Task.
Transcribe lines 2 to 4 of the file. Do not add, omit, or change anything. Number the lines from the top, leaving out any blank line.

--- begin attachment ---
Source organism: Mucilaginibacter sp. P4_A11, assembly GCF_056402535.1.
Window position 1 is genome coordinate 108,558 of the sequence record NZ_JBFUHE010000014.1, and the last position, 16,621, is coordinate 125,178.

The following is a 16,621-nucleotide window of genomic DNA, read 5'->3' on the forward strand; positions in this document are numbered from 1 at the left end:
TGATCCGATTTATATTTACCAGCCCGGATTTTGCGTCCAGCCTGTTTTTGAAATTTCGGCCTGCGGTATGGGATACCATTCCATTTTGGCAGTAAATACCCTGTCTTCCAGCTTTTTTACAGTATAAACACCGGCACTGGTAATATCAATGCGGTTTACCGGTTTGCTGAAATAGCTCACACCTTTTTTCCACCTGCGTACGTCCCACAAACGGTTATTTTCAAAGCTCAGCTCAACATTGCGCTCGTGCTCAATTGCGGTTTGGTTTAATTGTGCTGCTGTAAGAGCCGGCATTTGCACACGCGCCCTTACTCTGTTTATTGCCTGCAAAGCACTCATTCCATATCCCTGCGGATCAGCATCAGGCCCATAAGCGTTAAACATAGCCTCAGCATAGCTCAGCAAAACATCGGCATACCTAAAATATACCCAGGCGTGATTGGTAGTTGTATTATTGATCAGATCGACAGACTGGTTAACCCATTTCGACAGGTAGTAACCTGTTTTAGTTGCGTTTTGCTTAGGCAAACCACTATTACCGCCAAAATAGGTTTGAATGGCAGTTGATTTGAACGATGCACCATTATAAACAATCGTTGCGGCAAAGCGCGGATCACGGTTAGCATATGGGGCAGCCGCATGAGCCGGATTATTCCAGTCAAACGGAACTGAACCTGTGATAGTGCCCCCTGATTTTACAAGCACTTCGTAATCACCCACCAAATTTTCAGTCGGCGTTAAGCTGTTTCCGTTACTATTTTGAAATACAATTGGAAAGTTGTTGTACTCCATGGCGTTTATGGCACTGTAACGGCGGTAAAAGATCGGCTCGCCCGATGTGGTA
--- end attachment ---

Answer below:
Window position 1 is genome coordinate 108,558 of the sequence record NZ_JBFUHE010000014.1, and the last position, 16,621, is coordinate 125,178.

The following is a 16,621-nucleotide window of genomic DNA, read 5'->3' on the forward strand; positions in this document are numbered from 1 at the left end:
TGATCCGATTTATATTTACCAGCCCGGATTTTGCGTCCAGCCTGTTTTTGAAATTTCGGCCTGCGGTATGGGATACCATTCCATTTTGGCAGTAAATACCCTGTCTTCCAGCTTTTTTACAGTATAAACACCGGCACTGGTAATATCAATGCGGTTTACCGGTTTGCTGAAATAGCTCACACCTTTTTTCCACCTGCGTACGTCCCACAAACGGTTATTTTCAAAGCTCAGCTCAACATTGCGCTCGTGCTCAATTGCGGTTTGGTTTAATTGTGCTGCTGTAAGAGCCGGCATTTGCACACGCGCCCTTACTCTGTTTATTGCCTGCAAAGCACTCATTCCATATCCCTGCGGATCAGCATCAGGCCCATAAGCGTTAAACATAGCCTCAGCATAGCTCAGCAAAACATCGGCATACCTAAAATATACCCAGGCGTGATTGGTAGTTGTATTATTGATCAGATCGACAGACTGGTTAACCCATTTCGACAGGTAGTAACCTGTTTTAGTTGCGTTTTGCTTAGGCAAACCACTATTACCGCCAAAATAGGTTTGAATGGCAGTTGATTTGAACGATGCACCATTATAAACAATCGTTGCGGCAAAGCGCGGATCACGGTTAGCATATGGGGCAGCCGCATGAGCCGGATTATTCCAGTCAAACGGAACTGAACCTGTGATAGTGCCCCCTGATTTTACAAGCACTTCGTAATCACCCACCAAATTTTCAGTCGGCGTTAAGCTGTTTCCGTTACTATTTTGAAATACAATTGGAAAGTTGTTGTACTCCATGGCGTTTATGGCACTGTAACGGCGGTAAAAGATCGGCTCGCCCGATGTGGTA